Paradise

Humayun’s Tomb

Fact of the Day: The Persian words for walled garden are “Pairi Daeza” which has been corrupted to the English word “paradise”.

Humayun’s mausoleum was the first “garden tomb” in India. The 26 acre site is divided up into four quadrants by paths and narrow canals, representing the four heavenly rivers of paradise. It even appears as though the water flows under the mausoleum, as it is described in the Quran.

This design is known as “char bagh” which means four gardens in Hindi. For a Mughal emperor in the 16th century, it is about the closest to heaven you can get on earth, a fitting resting place. As a bonus, it is sited close to the tomb of a sufi saint, Nizamuddin, and the old fort, Purana Quila, where Humayun actually died.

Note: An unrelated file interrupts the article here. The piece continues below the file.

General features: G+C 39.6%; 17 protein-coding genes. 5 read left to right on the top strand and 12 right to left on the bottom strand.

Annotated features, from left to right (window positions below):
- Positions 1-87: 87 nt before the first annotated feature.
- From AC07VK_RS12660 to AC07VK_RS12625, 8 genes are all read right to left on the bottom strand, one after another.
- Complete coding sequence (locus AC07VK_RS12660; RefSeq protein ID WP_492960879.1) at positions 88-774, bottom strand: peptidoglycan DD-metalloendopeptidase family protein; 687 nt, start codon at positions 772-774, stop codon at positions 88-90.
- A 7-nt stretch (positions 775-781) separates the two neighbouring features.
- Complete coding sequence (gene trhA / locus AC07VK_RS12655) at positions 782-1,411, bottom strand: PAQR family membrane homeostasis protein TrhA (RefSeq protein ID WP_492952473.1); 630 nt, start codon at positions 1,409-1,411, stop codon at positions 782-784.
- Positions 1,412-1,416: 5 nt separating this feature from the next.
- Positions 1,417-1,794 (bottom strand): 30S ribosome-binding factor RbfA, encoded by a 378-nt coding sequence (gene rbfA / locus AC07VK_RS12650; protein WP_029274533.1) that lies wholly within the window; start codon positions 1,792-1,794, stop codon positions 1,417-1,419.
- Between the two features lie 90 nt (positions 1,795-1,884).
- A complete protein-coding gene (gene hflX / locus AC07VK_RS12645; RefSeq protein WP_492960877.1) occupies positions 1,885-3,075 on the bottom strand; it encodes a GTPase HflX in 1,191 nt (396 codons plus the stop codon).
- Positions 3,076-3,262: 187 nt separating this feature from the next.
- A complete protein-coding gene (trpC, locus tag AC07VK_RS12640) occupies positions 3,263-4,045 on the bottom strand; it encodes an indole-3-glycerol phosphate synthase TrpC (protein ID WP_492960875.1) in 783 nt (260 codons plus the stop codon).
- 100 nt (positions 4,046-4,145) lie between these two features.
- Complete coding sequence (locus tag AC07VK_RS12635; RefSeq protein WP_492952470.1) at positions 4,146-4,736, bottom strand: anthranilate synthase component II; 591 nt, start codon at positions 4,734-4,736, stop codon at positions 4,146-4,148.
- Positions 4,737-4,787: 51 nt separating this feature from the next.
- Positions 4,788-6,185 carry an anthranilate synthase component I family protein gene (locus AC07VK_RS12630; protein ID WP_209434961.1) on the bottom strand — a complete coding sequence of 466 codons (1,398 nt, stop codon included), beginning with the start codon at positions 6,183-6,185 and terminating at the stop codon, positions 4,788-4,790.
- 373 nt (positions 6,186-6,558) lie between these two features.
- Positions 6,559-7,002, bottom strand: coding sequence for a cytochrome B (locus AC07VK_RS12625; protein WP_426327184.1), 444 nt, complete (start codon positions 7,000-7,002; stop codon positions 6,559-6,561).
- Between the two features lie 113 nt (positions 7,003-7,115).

Humayun’s widow, the Empress Bega Begum paid for its construction, nine years after he died. It was completed in 1572. Delhi (then known as Dinpanah or “refuge of the faithful”) became less important because the Emperor Akbar had shifted the Mughal court to Agra. The tomb and gardens gradually deteriorated over the centuries. The Brits even planted a rose garden there after the mutiny!

In 1999 the Aga Khan Foundation set about a major renovation.It is now a UNESCO World Heritage site.

There are other tombs in the gardens. Humayun’s barber has a tomb close by and just outside the char bagh is a Isa Khan’s tomb and mosque, which is much smaller but 25 years older.

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